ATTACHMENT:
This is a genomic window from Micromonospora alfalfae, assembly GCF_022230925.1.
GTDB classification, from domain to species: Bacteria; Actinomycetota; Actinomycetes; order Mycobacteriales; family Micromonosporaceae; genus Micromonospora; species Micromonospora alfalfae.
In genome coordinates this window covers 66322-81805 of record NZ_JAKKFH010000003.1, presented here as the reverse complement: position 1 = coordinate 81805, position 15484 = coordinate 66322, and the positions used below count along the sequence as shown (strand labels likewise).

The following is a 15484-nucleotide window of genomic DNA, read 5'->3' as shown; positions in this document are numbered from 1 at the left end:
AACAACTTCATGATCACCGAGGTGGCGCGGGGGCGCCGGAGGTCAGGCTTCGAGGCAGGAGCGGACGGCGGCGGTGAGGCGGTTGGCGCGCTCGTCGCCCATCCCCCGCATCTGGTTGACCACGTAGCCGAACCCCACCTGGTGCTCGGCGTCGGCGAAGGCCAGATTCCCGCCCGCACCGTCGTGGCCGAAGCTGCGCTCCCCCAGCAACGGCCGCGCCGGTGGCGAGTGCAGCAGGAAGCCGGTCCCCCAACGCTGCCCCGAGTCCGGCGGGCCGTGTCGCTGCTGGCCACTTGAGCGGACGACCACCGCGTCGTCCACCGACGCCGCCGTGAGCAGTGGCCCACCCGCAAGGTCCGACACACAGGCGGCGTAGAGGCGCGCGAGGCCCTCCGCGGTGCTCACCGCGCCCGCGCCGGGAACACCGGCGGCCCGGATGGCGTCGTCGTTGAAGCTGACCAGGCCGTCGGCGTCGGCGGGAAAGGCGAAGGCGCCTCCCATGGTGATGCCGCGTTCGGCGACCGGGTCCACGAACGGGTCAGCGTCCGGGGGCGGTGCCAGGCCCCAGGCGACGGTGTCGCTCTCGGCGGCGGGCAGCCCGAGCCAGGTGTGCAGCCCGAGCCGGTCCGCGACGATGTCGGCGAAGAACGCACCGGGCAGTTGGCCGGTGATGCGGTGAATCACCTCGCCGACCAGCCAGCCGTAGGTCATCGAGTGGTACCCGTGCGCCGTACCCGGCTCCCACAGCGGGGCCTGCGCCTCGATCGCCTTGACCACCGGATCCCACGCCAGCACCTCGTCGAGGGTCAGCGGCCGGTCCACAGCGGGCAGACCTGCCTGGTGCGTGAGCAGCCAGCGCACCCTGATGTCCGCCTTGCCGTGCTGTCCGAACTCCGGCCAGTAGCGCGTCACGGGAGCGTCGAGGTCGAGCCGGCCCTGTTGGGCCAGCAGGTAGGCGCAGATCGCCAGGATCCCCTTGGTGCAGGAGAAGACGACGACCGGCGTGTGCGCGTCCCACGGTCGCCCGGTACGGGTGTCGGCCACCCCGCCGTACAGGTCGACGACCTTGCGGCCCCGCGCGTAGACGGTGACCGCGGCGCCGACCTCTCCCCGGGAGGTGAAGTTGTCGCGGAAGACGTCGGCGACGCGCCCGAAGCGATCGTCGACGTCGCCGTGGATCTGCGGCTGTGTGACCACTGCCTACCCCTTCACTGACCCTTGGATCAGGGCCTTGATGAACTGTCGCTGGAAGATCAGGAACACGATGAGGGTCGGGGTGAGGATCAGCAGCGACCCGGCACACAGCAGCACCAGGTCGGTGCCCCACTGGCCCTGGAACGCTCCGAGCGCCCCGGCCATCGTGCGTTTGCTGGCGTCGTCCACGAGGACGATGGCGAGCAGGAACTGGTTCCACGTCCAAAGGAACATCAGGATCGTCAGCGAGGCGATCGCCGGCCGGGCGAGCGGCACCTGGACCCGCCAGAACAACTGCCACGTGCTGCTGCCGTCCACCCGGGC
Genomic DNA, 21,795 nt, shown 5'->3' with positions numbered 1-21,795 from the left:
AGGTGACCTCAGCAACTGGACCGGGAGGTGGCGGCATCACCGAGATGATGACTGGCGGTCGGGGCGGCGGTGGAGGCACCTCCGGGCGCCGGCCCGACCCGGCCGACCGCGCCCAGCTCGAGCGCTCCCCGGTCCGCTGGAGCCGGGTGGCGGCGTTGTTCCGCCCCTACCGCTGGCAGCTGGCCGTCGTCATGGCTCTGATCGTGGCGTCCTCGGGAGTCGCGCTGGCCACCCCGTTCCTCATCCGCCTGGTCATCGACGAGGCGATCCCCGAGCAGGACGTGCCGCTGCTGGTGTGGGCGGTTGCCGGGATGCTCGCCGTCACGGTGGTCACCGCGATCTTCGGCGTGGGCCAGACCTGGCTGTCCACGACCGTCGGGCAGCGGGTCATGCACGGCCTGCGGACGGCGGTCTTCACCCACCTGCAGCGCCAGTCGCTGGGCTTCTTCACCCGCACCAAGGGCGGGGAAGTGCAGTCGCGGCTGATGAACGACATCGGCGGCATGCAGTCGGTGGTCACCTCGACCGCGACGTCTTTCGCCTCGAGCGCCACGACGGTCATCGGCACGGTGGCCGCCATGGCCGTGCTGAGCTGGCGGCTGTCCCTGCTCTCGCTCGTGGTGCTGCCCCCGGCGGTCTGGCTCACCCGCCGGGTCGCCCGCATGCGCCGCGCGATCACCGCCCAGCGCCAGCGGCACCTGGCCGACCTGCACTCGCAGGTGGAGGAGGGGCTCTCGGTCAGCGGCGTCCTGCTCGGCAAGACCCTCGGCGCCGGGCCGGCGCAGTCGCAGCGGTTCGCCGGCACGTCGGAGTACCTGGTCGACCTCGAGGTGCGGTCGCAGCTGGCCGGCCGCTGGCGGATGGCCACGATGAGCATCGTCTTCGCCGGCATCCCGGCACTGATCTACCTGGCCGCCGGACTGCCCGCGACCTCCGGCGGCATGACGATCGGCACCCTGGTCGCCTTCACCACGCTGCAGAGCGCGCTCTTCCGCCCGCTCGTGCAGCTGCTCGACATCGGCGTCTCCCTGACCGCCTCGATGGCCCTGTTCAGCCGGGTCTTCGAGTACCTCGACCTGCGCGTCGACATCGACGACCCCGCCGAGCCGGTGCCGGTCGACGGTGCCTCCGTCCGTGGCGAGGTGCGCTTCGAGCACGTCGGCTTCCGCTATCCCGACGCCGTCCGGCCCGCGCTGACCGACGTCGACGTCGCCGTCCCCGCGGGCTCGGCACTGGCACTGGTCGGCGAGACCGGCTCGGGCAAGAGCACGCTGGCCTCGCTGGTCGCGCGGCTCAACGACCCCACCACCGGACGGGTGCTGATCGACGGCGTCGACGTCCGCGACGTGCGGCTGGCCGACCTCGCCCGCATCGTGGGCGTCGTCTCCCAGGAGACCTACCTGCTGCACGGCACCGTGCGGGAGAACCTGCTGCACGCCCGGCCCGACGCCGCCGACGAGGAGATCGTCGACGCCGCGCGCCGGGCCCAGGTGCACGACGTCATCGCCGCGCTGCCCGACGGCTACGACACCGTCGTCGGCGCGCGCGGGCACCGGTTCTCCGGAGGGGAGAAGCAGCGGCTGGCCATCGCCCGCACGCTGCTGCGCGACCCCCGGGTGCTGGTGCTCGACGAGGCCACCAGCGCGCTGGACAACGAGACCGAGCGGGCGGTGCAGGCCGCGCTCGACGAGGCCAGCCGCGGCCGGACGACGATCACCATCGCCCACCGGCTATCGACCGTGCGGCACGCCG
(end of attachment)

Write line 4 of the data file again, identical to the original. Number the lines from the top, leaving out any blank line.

The following is a 15484-nucleotide window of genomic DNA, read 5'->3' as shown; positions in this document are numbered from 1 at the left end: